The opening stretch of the Premier League before the international break ended with a North London derby.
After losing to Liverpool, Unai Emery added Alexandre Lacazette to his frontline, changing to a 4-3-3 formation. Also coming off a defeat, theirs against Newcastle, Mauricio Pochettino set up Totttenham in a 4-4-2 shape.
Arsenal had an interesting defensive set-up. The forwards stayed high, positioning themselves in the gaps between the Tottenham full-backs and holding midfielders so that they could press either if Spurs attempted to pass into midfield. Arsenal’s midfielders would keep tight behind them, ensuring there was no space to turn if a pass did slip through. The Arsenal wing-backs would also get tight to the wingers to prevent passes down the line.
If Spurs’ centre-backs took too long on the ball, eventually one of Arsenal’s forwards would move up to pressure them. The wide forwards would curve their runs to block the pass into the full-back when they pressed, while the midfielders would move up behind them to get tight to Harry Winks or Moussa Sissoko. If the centre-back lofted the ball over the top of the Arsenal attacker’s head out to the full-back then Matteo Guendouzi or Lucas Torreira would rush out to the wing to close them down, normally having enough time to get close before the full-back could control the bouncing ball.
This lead to Tottenham giving the ball away in their half a few times and with three forwards staying high up the pitch, often only against the two Spurs centre-backs if the full-backs had pushed up, Arsenal unsurprisingly looked a threat on the counter.
Tottenham did find a way to pass around this pressure, although it was rarely utilised. When Arsenal’s wide forward pressed, the ball would be played into the midfielder, himself under pressure from Arsenal’s midfield, however, rather than trying to turn out, he would rebound the ball out wide to the full-back in space. This helped eliminate two of the problems for the full-backs: firstly, the midfielder would be drawn towards the Tottenham midfielder, generally giving the full-back more space; secondly, the full-back would receive the ball along the floor rather than a bouncing chip over the attacker’s head, making it easier for them to control so they could progress the ball faster.
The reason this strategy wasn’t used more is perhaps best shown by the opening goal: Tottenham could simply smack the ball over Arsenal’s press. Hemmed in by Arsenal, Jan Vertonghen played back to Hugo Lloris who punted a long ball towards Harry Kane. Despite Granit Xhaka already challenging, Sokratis Papastathopoulos decided to go in for the header. This left Arsenal three against three at the back, and the situation only remained even due to Sokratis’ quick recovery as David luiz was, as usual, of no help. Kane won the header and flicked the ball on to Son Heung-min, who, much like Mohamed Salah last week, easily sent Luiz into no man’s land with a drop of the shoulder, then poked a through ball into the path of Erik Lamela. The Argentinian managed a weak shot at goal but Bernd Leno could only palm it into the path of Christian Eriksen for a simple finish.
Tottenham then doubled their lead with a penalty after Xhaka lunged wildly at Son in the box.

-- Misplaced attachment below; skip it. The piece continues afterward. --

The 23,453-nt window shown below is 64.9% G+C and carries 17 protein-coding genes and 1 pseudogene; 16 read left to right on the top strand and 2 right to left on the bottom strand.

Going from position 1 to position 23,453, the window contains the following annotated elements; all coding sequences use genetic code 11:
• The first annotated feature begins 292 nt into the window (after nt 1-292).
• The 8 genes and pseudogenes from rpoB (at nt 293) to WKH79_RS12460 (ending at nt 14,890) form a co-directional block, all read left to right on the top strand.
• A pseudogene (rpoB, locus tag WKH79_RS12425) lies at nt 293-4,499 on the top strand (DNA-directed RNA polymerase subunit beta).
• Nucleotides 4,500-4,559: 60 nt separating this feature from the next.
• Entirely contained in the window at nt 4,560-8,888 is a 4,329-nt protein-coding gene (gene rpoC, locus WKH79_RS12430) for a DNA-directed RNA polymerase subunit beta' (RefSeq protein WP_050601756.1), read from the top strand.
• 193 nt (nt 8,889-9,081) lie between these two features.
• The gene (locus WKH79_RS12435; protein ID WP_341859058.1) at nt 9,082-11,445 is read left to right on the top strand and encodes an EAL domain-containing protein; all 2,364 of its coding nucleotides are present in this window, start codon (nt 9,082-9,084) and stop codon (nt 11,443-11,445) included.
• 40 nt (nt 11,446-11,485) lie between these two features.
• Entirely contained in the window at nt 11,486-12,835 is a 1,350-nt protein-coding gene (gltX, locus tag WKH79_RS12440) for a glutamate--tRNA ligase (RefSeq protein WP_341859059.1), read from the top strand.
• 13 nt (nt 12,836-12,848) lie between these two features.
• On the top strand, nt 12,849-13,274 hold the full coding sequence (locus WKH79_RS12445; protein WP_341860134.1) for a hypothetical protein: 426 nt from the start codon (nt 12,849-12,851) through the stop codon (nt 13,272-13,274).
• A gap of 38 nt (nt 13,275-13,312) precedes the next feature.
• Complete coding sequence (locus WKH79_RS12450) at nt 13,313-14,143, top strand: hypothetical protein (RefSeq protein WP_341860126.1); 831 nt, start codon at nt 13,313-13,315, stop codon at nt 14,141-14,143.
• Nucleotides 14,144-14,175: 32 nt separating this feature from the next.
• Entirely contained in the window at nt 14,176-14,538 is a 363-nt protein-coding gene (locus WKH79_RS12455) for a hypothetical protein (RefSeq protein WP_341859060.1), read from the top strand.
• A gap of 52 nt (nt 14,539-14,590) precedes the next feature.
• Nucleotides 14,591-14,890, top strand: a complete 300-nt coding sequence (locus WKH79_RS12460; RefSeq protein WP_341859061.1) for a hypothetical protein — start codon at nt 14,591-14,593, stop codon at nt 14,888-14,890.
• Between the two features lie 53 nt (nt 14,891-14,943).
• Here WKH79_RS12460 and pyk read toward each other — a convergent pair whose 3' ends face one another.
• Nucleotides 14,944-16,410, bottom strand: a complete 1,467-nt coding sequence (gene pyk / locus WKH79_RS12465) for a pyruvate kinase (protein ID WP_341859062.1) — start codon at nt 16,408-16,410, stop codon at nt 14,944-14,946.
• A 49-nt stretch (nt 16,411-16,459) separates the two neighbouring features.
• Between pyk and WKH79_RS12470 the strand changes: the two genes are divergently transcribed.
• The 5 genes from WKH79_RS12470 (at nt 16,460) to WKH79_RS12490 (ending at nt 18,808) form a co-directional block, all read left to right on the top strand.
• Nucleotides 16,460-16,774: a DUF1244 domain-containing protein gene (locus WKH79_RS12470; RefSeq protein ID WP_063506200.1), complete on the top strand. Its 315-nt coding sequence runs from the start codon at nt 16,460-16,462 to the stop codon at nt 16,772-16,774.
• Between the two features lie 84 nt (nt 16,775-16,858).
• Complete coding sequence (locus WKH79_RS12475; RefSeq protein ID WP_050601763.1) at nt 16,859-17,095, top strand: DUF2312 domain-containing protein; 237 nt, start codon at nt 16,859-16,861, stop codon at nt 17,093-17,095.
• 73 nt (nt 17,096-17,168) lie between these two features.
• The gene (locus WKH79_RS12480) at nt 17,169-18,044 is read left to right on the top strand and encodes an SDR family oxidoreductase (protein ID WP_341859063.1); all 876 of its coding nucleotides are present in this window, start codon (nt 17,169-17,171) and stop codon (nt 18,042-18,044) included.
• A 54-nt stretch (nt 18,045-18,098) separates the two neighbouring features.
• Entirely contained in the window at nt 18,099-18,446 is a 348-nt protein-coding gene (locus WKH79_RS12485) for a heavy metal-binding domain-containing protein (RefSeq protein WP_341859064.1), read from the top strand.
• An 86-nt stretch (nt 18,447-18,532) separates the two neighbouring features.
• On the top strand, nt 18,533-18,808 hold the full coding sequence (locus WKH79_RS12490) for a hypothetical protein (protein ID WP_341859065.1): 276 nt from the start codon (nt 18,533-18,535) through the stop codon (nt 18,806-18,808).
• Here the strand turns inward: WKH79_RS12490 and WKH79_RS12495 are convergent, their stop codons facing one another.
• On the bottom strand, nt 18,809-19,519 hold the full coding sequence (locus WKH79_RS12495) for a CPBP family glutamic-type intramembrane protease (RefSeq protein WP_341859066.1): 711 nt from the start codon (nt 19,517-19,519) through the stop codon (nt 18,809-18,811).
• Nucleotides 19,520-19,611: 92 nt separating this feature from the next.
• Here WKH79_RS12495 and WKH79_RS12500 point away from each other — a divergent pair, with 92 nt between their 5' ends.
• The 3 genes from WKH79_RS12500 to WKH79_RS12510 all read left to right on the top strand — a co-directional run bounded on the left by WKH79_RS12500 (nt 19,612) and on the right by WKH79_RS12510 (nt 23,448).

The home side did pull one back shortly before half-time. Twice Arsenal managed to crowd out Tottenham before they could clear the ball following a free-kick and, the second time, they snuck the ball through to Lacazette, who took a touch past Vertonghen and rifled home a shot.
Arsenal had arguably been the better team in the first half, but terrible defending had gifted their rivals an easy lead. On top of their pressing and counter-attacking threat, Arsenal had also looked good when they were forced into being more patient. The front three stayed narrow, often coming short to help work the ball forward, so the Tottenham back four tucked inside to ensure there wasn’t any gaps between them to exploit, however this left plenty of space out wide for the full-backs to attack. Davinson Sanchez was looking particularly troubled out of position at right-back and Arsenal could have created several good chances if Sead Kolasinac was capable of sending in a good cross.
In the second half, Tottenham sat back and looked to protect their lead, eventually switching to a 4-5-1 when Son dropped back into midfield. They continued to look a threat on the counter but they were ceding momentum to Arsenal, who passed the ball around well looking for an opening.
That opening finally came with twenty minutes remaining. Guendouzi found space to loft a ball into the Arsenal box that Pierre-Emerick Aubameyang got a toe onto, poking the ball inside the post, just out of the reach of Lloris. It was an inch perfect goal that demonstrated the danger Arsenal’s attackers pose, but it also demonstrated some intelligent movement by Aubameyang. The Gabonese striker stuck close to Rose initially then made a run inside behind Vertonghen as the ball came in. Rose, worried about Nicolas Pepe behind him, opted not to follow Aubameyang, but he couldn’t make Vertonghen aware of Aubameyang’s run in time, enabling him to sneak in behind the Belgian.
No longer ahead, Spurs pushed forward again, however Arsenal kept them pinned back. Every time Spurs tried to break an Arsenal player seemed to nip in and intercept the ball, putting Tottenham back on the defensive. Arsenal looked the likelier to get the winning goal, having one ruled out for offside, but Tottenham managed to hold out for a draw.
Much like the Manchester City match, it was an iffy performance but a point won against one of the better teams in the league for Spurs. Emery looks to have the making of an interesting set-up based around his attacking trident, yet it will all be for naught if his defenders can’t stop ruining everything the attackers work for.